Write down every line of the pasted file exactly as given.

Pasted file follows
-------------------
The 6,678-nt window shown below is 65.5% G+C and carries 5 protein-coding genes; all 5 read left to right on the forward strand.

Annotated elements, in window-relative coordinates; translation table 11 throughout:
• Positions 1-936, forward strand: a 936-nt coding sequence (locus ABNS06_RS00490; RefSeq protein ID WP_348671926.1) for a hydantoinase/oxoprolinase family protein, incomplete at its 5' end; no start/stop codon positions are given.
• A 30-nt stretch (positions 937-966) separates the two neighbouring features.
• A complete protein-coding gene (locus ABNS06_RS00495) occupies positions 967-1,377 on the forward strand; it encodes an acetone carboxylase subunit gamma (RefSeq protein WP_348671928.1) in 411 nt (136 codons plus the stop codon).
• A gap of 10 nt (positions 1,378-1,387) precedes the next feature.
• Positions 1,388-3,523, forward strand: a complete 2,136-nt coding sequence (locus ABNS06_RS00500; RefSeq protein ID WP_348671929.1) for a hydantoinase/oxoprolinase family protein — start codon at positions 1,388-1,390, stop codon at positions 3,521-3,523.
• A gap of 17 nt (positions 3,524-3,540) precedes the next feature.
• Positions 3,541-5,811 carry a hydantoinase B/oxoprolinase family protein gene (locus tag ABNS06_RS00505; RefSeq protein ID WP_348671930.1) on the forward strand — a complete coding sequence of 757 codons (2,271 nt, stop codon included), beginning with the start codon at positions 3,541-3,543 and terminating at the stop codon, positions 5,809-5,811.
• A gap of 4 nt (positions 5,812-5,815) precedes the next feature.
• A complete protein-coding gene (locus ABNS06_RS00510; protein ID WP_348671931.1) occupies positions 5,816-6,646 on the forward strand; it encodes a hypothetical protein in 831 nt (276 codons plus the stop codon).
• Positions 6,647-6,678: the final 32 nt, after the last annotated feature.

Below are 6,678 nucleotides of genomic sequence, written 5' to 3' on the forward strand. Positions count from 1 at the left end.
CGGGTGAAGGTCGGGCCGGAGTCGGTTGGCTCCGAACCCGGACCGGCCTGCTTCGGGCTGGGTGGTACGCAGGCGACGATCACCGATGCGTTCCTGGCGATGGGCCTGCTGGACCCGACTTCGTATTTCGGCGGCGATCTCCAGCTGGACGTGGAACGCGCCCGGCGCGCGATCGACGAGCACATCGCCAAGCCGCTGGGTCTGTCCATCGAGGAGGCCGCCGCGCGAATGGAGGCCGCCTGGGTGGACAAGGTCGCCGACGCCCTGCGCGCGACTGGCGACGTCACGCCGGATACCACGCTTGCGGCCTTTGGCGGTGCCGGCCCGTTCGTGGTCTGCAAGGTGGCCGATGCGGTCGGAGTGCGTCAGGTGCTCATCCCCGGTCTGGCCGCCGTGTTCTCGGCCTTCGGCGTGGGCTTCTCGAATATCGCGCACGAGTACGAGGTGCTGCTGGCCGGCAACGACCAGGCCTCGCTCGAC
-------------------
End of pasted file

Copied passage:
The 6,678-nt window shown below is 65.5% G+C and carries 5 protein-coding genes; all 5 read left to right on the forward strand.

Annotated elements, in window-relative coordinates; translation table 11 throughout:
• Positions 1-936, forward strand: a 936-nt coding sequence (locus ABNS06_RS00490; RefSeq protein ID WP_348671926.1) for a hydantoinase/oxoprolinase family protein, incomplete at its 5' end; no start/stop codon positions are given.
• A 30-nt stretch (positions 937-966) separates the two neighbouring features.
• A complete protein-coding gene (locus ABNS06_RS00495) occupies positions 967-1,377 on the forward strand; it encodes an acetone carboxylase subunit gamma (RefSeq protein WP_348671928.1) in 411 nt (136 codons plus the stop codon).
• A gap of 10 nt (positions 1,378-1,387) precedes the next feature.
• Positions 1,388-3,523, forward strand: a complete 2,136-nt coding sequence (locus ABNS06_RS00500; RefSeq protein ID WP_348671929.1) for a hydantoinase/oxoprolinase family protein — start codon at positions 1,388-1,390, stop codon at positions 3,521-3,523.
• A gap of 17 nt (positions 3,524-3,540) precedes the next feature.
• Positions 3,541-5,811 carry a hydantoinase B/oxoprolinase family protein gene (locus tag ABNS06_RS00505; RefSeq protein ID WP_348671930.1) on the forward strand — a complete coding sequence of 757 codons (2,271 nt, stop codon included), beginning with the start codon at positions 3,541-3,543 and terminating at the stop codon, positions 5,809-5,811.
• A gap of 4 nt (positions 5,812-5,815) precedes the next feature.
• A complete protein-coding gene (locus ABNS06_RS00510; protein ID WP_348671931.1) occupies positions 5,816-6,646 on the forward strand; it encodes a hypothetical protein in 831 nt (276 codons plus the stop codon).
• Positions 6,647-6,678: the final 32 nt, after the last annotated feature.

Below are 6,678 nucleotides of genomic sequence, written 5' to 3' on the forward strand. Positions count from 1 at the left end.
CGGGTGAAGGTCGGGCCGGAGTCGGTTGGCTCCGAACCCGGACCGGCCTGCTTCGGGCTGGGTGGTACGCAGGCGACGATCACCGATGCGTTCCTGGCGATGGGCCTGCTGGACCCGACTTCGTATTTCGGCGGCGATCTCCAGCTGGACGTGGAACGCGCCCGGCGCGCGATCGACGAGCACATCGCCAAGCCGCTGGGTCTGTCCATCGAGGAGGCCGCCGCGCGAATGGAGGCCGCCTGGGTGGACAAGGTCGCCGACGCCCTGCGCGCGACTGGCGACGTCACGCCGGATACCACGCTTGCGGCCTTTGGCGGTGCCGGCCCGTTCGTGGTCTGCAAGGTGGCCGATGCGGTCGGAGTGCGTCAGGTGCTCATCCCCGGTCTGGCCGCCGTGTTCTCGGCCTTCGGCGTGGGCTTCTCGAATATCGCGCACGAGTACGAGGTGCTGCTGGCCGGCAACGACCAGGCCTCGCTCGAC